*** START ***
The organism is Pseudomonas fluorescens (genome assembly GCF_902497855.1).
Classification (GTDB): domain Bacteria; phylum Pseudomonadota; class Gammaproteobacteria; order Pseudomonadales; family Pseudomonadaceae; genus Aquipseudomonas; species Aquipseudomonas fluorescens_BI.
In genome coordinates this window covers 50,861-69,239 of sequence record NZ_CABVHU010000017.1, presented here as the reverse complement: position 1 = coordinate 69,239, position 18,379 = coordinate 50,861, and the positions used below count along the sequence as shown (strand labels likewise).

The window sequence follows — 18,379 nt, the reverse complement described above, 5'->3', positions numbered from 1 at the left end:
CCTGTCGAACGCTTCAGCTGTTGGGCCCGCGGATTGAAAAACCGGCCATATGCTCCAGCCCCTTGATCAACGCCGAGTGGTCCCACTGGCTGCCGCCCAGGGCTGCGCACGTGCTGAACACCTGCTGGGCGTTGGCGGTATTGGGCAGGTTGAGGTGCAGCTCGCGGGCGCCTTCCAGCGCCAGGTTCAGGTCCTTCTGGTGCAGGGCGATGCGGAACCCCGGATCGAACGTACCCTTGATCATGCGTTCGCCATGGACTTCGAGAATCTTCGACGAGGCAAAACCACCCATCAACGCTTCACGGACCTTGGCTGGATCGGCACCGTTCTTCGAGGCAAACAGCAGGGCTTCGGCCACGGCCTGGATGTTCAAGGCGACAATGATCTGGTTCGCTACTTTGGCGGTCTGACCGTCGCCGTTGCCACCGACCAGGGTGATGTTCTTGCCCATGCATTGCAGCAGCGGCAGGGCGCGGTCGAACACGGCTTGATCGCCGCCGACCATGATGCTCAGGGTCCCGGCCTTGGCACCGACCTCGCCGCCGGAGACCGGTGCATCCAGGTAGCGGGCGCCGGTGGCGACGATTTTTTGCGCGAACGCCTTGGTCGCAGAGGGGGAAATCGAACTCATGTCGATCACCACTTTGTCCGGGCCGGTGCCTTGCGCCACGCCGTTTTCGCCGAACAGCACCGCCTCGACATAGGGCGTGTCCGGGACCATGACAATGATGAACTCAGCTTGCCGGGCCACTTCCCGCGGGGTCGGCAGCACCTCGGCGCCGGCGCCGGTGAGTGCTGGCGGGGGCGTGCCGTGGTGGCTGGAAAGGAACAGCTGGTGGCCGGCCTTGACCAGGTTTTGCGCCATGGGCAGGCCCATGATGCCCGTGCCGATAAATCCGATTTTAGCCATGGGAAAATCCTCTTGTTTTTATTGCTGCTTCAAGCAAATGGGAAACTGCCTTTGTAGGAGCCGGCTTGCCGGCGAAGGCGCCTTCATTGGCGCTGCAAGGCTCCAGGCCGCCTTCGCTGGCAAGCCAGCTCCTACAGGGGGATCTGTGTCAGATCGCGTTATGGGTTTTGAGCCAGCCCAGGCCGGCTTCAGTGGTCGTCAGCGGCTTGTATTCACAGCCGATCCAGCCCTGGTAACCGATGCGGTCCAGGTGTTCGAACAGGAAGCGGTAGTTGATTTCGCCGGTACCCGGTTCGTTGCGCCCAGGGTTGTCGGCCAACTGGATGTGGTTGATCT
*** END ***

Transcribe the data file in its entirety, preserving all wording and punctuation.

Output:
The organism is Pseudomonas fluorescens (genome assembly GCF_902497855.1).
Classification (GTDB): domain Bacteria; phylum Pseudomonadota; class Gammaproteobacteria; order Pseudomonadales; family Pseudomonadaceae; genus Aquipseudomonas; species Aquipseudomonas fluorescens_BI.
In genome coordinates this window covers 50,861-69,239 of sequence record NZ_CABVHU010000017.1, presented here as the reverse complement: position 1 = coordinate 69,239, position 18,379 = coordinate 50,861, and the positions used below count along the sequence as shown (strand labels likewise).

The window sequence follows — 18,379 nt, the reverse complement described above, 5'->3', positions numbered from 1 at the left end:
CCTGTCGAACGCTTCAGCTGTTGGGCCCGCGGATTGAAAAACCGGCCATATGCTCCAGCCCCTTGATCAACGCCGAGTGGTCCCACTGGCTGCCGCCCAGGGCTGCGCACGTGCTGAACACCTGCTGGGCGTTGGCGGTATTGGGCAGGTTGAGGTGCAGCTCGCGGGCGCCTTCCAGCGCCAGGTTCAGGTCCTTCTGGTGCAGGGCGATGCGGAACCCCGGATCGAACGTACCCTTGATCATGCGTTCGCCATGGACTTCGAGAATCTTCGACGAGGCAAAACCACCCATCAACGCTTCACGGACCTTGGCTGGATCGGCACCGTTCTTCGAGGCAAACAGCAGGGCTTCGGCCACGGCCTGGATGTTCAAGGCGACAATGATCTGGTTCGCTACTTTGGCGGTCTGACCGTCGCCGTTGCCACCGACCAGGGTGATGTTCTTGCCCATGCATTGCAGCAGCGGCAGGGCGCGGTCGAACACGGCTTGATCGCCGCCGACCATGATGCTCAGGGTCCCGGCCTTGGCACCGACCTCGCCGCCGGAGACCGGTGCATCCAGGTAGCGGGCGCCGGTGGCGACGATTTTTTGCGCGAACGCCTTGGTCGCAGAGGGGGAAATCGAACTCATGTCGATCACCACTTTGTCCGGGCCGGTGCCTTGCGCCACGCCGTTTTCGCCGAACAGCACCGCCTCGACATAGGGCGTGTCCGGGACCATGACAATGATGAACTCAGCTTGCCGGGCCACTTCCCGCGGGGTCGGCAGCACCTCGGCGCCGGCGCCGGTGAGTGCTGGCGGGGGCGTGCCGTGGTGGCTGGAAAGGAACAGCTGGTGGCCGGCCTTGACCAGGTTTTGCGCCATGGGCAGGCCCATGATGCCCGTGCCGATAAATCCGATTTTAGCCATGGGAAAATCCTCTTGTTTTTATTGCTGCTTCAAGCAAATGGGAAACTGCCTTTGTAGGAGCCGGCTTGCCGGCGAAGGCGCCTTCATTGGCGCTGCAAGGCTCCAGGCCGCCTTCGCTGGCAAGCCAGCTCCTACAGGGGGATCTGTGTCAGATCGCGTTATGGGTTTTGAGCCAGCCCAGGCCGGCTTCAGTGGTCGTCAGCGGCTTGTATTCACAGCCGATCCAGCCCTGGTAACCGATGCGGTCCAGGTGTTCGAACAGGAAGCGGTAGTTGATTTCGCCGGTACCCGGTTCGTTGCGCCCAGGGTTGTCGGCCAACTGGATGTGGTTGATCT